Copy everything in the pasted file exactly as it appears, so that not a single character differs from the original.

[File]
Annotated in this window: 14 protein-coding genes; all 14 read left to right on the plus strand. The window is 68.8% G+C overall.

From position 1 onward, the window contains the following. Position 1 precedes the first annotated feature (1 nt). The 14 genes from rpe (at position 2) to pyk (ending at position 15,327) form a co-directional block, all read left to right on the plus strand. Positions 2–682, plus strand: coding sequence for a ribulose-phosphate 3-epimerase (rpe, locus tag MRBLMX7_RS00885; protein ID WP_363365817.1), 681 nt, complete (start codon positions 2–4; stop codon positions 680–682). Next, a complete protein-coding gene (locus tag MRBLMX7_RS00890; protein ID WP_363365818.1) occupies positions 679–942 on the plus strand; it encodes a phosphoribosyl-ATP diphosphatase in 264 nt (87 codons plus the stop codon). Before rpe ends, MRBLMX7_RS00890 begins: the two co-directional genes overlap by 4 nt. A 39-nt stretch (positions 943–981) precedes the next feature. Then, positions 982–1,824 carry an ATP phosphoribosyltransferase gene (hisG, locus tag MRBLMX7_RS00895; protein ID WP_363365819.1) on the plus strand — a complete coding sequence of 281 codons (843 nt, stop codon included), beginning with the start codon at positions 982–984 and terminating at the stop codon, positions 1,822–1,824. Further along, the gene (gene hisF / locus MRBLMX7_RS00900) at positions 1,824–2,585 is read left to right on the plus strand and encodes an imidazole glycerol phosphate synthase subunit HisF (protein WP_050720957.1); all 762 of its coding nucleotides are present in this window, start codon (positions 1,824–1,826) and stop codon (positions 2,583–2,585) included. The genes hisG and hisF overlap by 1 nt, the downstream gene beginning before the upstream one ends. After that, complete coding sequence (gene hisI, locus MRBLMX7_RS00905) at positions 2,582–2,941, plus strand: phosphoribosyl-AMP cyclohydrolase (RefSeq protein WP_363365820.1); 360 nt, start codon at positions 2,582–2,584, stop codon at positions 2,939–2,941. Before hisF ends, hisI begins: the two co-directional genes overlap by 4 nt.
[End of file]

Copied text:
Annotated in this window: 14 protein-coding genes; all 14 read left to right on the plus strand. The window is 68.8% G+C overall.

From position 1 onward, the window contains the following. Position 1 precedes the first annotated feature (1 nt). The 14 genes from rpe (at position 2) to pyk (ending at position 15,327) form a co-directional block, all read left to right on the plus strand. Positions 2–682, plus strand: coding sequence for a ribulose-phosphate 3-epimerase (rpe, locus tag MRBLMX7_RS00885; protein ID WP_363365817.1), 681 nt, complete (start codon positions 2–4; stop codon positions 680–682). Next, a complete protein-coding gene (locus tag MRBLMX7_RS00890; protein ID WP_363365818.1) occupies positions 679–942 on the plus strand; it encodes a phosphoribosyl-ATP diphosphatase in 264 nt (87 codons plus the stop codon). Before rpe ends, MRBLMX7_RS00890 begins: the two co-directional genes overlap by 4 nt. A 39-nt stretch (positions 943–981) precedes the next feature. Then, positions 982–1,824 carry an ATP phosphoribosyltransferase gene (hisG, locus tag MRBLMX7_RS00895; protein ID WP_363365819.1) on the plus strand — a complete coding sequence of 281 codons (843 nt, stop codon included), beginning with the start codon at positions 982–984 and terminating at the stop codon, positions 1,822–1,824. Further along, the gene (gene hisF / locus MRBLMX7_RS00900) at positions 1,824–2,585 is read left to right on the plus strand and encodes an imidazole glycerol phosphate synthase subunit HisF (protein WP_050720957.1); all 762 of its coding nucleotides are present in this window, start codon (positions 1,824–1,826) and stop codon (positions 2,583–2,585) included. The genes hisG and hisF overlap by 1 nt, the downstream gene beginning before the upstream one ends. After that, complete coding sequence (gene hisI, locus MRBLMX7_RS00905) at positions 2,582–2,941, plus strand: phosphoribosyl-AMP cyclohydrolase (RefSeq protein WP_363365820.1); 360 nt, start codon at positions 2,582–2,584, stop codon at positions 2,939–2,941. Before hisF ends, hisI begins: the two co-directional genes overlap by 4 nt.